Tiffany is a National Examiner. Read her articles here.


Learn more about Tiffany’s Marketing techniques on her main blog.


Common-sense money management is free at The Balanced Life website.


Read Tiffany’s award winning manuscript “A Face in the Shadow” on her fiction blog.


She writes a blog for the Christian writer Tuesdays at Writer’s Rest.

Saturday, December 19, 2009

Interview with Diana Brandmeyer




Today we are interviewing author Diana Brandmeyer. Her most recent book, Hearts On The Road, is available through Heartsong Presents.


Diana Lesire Brandmeyer has a background in education and psychology. Her credits include My Devotions, The Metro East Family Gazette, Little Visits Family Devotions and The Lutheran Witness. She received her degree from Webster University. She is the author of Hearts on the Road, A Time to Dance, Mystery of the Smithton Necklace and The Trouble with Ralph. She lives in Southern Illinois where the corn grows at a rapid rate behind her home.

She’s married and has 3 grown sons all on their own now, each of them bringing someone special to join the family. Yay! Daughter-in-laws!

Diana loves having pets, right now there is only one in the house, a cat named Wendell and an occasional granddog named Rusty.

Hearts on the Road:

Love cannot be trusted.

Abandoned by her father, betrayed by her fiancĂ©, and forsaken by God, truck driver Randi Davis crisscrosses Wyoming with a broken heart, vowing never to love another man. Suddenly Matthew Carter, a pastor in search of a mobile ministry, is thrust into her life and into her cab. And there’s nothing she can do about it.

Soon Randi and Matthew find themselves at cross-purposes. His life on the road has just begun. Her eight-year-old niece needs a parent to come home to every day. Is this the end of the road for Randi and Matthew’s romance?

Which road leads to God’s ultimate plan?


Diana took a few minutes to talk about publishing from a writer's perspective with Writing Career Coach.

Writing Career Coach: What are some ways you prepared to market your book before you were published?
Diana Brandmeyer: Before my book was available for purchase I began posting to my blog at least twice a week. I also put out teasers on various social networking site. When my cover became available I posted it on my blog and tweeted and used my facebook status to alert people. I posted reviews of other books on my blog to entice readers to come back often so when my book became available they would know. In all my signature lines for email and when posting comments on blogs, I listed my book and the excepted date of its release.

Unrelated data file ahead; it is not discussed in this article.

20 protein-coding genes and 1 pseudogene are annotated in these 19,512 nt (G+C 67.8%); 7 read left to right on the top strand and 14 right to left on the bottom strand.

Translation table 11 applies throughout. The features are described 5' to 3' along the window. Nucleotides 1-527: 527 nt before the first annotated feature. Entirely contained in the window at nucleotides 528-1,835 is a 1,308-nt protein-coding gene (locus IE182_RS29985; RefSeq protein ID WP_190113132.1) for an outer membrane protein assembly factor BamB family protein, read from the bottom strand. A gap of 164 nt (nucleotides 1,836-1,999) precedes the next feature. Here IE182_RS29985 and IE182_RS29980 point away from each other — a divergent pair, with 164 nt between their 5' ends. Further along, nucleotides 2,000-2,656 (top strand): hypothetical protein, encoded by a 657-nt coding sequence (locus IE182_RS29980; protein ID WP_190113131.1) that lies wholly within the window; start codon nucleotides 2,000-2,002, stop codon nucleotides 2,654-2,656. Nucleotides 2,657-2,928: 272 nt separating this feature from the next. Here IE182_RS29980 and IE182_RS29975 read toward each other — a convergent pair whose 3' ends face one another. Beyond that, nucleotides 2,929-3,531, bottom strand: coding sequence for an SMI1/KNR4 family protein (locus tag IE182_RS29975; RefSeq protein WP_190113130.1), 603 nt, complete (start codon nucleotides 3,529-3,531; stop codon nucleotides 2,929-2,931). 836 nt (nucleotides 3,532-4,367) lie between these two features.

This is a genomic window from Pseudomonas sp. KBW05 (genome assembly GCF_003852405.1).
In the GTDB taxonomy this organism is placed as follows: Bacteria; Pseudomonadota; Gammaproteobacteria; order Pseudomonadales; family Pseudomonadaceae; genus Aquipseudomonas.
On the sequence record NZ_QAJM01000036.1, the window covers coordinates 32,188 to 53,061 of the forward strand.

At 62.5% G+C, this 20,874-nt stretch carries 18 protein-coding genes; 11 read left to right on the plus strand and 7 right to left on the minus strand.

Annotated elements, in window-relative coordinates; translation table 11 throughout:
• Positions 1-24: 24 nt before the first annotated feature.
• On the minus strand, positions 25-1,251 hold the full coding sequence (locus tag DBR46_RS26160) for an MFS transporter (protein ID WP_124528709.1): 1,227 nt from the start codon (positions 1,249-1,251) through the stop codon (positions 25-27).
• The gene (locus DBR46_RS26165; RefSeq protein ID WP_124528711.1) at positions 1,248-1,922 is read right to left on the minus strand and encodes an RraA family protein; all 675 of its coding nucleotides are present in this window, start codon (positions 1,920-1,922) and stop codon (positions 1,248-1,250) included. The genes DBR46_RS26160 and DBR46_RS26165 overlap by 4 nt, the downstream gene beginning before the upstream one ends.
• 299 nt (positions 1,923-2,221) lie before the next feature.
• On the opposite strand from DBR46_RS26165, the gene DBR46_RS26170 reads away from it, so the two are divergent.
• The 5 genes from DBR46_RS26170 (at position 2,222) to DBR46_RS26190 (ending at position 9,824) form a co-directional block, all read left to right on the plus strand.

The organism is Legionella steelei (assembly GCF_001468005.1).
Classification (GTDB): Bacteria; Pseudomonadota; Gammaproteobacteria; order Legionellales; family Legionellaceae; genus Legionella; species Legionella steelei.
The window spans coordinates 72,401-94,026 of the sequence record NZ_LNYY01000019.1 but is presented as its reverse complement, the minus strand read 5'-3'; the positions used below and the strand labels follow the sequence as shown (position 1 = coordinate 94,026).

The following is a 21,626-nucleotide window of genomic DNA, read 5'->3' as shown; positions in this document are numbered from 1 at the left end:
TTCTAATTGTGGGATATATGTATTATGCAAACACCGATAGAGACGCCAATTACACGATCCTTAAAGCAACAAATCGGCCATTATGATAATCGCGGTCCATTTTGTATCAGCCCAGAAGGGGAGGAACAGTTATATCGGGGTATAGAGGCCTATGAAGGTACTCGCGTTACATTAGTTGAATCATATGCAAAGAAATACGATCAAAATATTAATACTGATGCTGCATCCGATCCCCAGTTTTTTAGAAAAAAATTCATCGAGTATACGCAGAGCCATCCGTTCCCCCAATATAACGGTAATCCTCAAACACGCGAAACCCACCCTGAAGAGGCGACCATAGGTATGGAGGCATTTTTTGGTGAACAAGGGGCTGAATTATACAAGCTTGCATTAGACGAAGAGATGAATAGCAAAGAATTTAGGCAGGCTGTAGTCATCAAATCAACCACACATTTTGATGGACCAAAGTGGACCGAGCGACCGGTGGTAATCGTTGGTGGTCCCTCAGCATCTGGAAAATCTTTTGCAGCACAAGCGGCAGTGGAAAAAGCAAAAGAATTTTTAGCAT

WCC: Tell us about your book.
DB: Abandoned, betrayed, and feeling forsaken by God, truck driver Randi Davis crisscrosses Wyoming with a broken heart, vowing never to love another man. Suddenly Matthew Carter, a pastor in search of a mobile ministry, is thrust into her life and into her cab. And there’s nothing she can do about it.

WCC: How do you plan and write your book?
DB: I am a SOTP with some degree of planning. I like using two programs, liquid story binder and Randy Ingermanson’s Snowflake Pro to collect my thoughts and ideas. LSB is a great tool for keeping photos of my characters, settings and my loose ideas. I can write with the program too but I like using word. When I begin a story I usually start with a character, they seem to come to me with a problem they want solved and the story evolves from that problem. I spend a lot of time locating photos of what they might look like, what they wear, drive, where they live, and if they have a hobby I have photos of what they collect or make. Once I do that they are real to me and I begin thinking of the three worse things that could happen to them and start writing.

WCC: What is it like working with editors? Do you have tips for getting along and building a great relationship with them?